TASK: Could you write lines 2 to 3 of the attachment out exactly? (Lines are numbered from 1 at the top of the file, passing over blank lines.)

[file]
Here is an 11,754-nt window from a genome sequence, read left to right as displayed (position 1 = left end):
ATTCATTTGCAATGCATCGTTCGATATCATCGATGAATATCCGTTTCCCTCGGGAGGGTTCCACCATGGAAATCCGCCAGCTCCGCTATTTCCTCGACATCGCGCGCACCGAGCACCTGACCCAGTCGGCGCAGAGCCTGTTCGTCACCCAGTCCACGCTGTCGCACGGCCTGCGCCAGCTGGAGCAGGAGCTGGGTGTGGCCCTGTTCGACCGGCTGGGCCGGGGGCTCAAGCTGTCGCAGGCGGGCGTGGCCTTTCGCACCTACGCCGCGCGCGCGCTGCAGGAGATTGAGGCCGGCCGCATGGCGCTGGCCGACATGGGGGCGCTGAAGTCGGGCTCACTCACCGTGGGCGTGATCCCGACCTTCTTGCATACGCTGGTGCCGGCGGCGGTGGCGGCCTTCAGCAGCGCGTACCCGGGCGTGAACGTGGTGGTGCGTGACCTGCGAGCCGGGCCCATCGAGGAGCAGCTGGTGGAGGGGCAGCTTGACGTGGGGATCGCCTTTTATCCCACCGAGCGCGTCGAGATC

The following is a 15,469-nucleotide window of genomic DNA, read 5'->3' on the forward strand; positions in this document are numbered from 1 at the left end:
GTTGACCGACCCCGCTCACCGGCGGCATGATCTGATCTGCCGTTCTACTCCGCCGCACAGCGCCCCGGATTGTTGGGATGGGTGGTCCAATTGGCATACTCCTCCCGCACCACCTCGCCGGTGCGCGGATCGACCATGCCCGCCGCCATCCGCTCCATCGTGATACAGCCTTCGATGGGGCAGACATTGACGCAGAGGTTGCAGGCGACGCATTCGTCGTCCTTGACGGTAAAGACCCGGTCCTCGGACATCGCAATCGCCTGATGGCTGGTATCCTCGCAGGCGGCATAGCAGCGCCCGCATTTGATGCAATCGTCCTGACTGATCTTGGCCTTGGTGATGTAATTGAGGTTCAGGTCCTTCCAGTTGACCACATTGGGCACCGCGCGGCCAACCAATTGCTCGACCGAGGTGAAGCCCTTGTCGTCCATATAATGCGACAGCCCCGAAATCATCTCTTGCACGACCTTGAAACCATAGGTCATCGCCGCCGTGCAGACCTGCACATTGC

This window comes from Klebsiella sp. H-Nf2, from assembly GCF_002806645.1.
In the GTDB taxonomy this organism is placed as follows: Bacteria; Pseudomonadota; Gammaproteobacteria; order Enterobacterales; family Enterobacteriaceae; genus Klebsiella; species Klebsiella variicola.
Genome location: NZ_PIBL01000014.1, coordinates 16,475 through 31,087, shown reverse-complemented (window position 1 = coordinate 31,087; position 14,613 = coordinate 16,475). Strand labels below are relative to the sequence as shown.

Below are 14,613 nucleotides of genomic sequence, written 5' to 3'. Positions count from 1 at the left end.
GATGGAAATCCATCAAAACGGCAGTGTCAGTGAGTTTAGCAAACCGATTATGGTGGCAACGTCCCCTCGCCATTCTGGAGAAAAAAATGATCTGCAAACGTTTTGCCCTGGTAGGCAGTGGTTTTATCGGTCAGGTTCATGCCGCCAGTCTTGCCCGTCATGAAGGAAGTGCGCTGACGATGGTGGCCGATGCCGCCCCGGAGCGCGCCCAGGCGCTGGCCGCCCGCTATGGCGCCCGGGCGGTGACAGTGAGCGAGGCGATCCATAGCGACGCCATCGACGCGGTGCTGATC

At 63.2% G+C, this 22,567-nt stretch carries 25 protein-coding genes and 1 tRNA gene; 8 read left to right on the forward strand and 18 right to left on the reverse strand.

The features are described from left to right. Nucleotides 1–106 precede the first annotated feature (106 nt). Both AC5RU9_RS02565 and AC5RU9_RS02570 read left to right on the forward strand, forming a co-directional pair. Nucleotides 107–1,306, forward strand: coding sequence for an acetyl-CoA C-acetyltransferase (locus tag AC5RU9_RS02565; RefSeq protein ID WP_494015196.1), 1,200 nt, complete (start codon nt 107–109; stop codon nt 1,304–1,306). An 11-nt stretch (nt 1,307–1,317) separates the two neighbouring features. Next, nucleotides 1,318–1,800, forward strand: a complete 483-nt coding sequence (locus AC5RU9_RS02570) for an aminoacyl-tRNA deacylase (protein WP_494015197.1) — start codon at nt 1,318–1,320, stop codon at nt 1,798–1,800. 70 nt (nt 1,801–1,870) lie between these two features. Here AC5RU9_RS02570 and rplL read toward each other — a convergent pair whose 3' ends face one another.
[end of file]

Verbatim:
ATTCATTTGCAATGCATCGTTCGATATCATCGATGAATATCCGTTTCCCTCGGGAGGGTTCCACCATGGAAATCCGCCAGCTCCGCTATTTCCTCGACATCGCGCGCACCGAGCACCTGACCCAGTCGGCGCAGAGCCTGTTCGTCACCCAGTCCACGCTGTCGCACGGCCTGCGCCAGCTGGAGCAGGAGCTGGGTGTGGCCCTGTTCGACCGGCTGGGCCGGGGGCTCAAGCTGTCGCAGGCGGGCGTGGCCTTTCGCACCTACGCCGCGCGCGCGCTGCAGGAGATTGAGGCCGGCCGCATGGCGCTGGCCGACATGGGGGCGCTGAAGTCGGGCTCACTCACCGTGGGCGTGATCCCGACCTTCTTGCATACGCTGGTGCCGGCGGCGGTGGCGGCCTTCAGCAGCGCGTACCCGGGCGTGAACGTGGTGGTGCGTGACCTGCGAGCCGGGCCCATCGAGGAGCAGCTGGTGGAGGGGCAGCTTGACGTGGGGATCGCCTTTTATCCCACCGAGCGCGTCGAGATC

The following is a 15,469-nucleotide window of genomic DNA, read 5'->3' on the forward strand; positions in this document are numbered from 1 at the left end: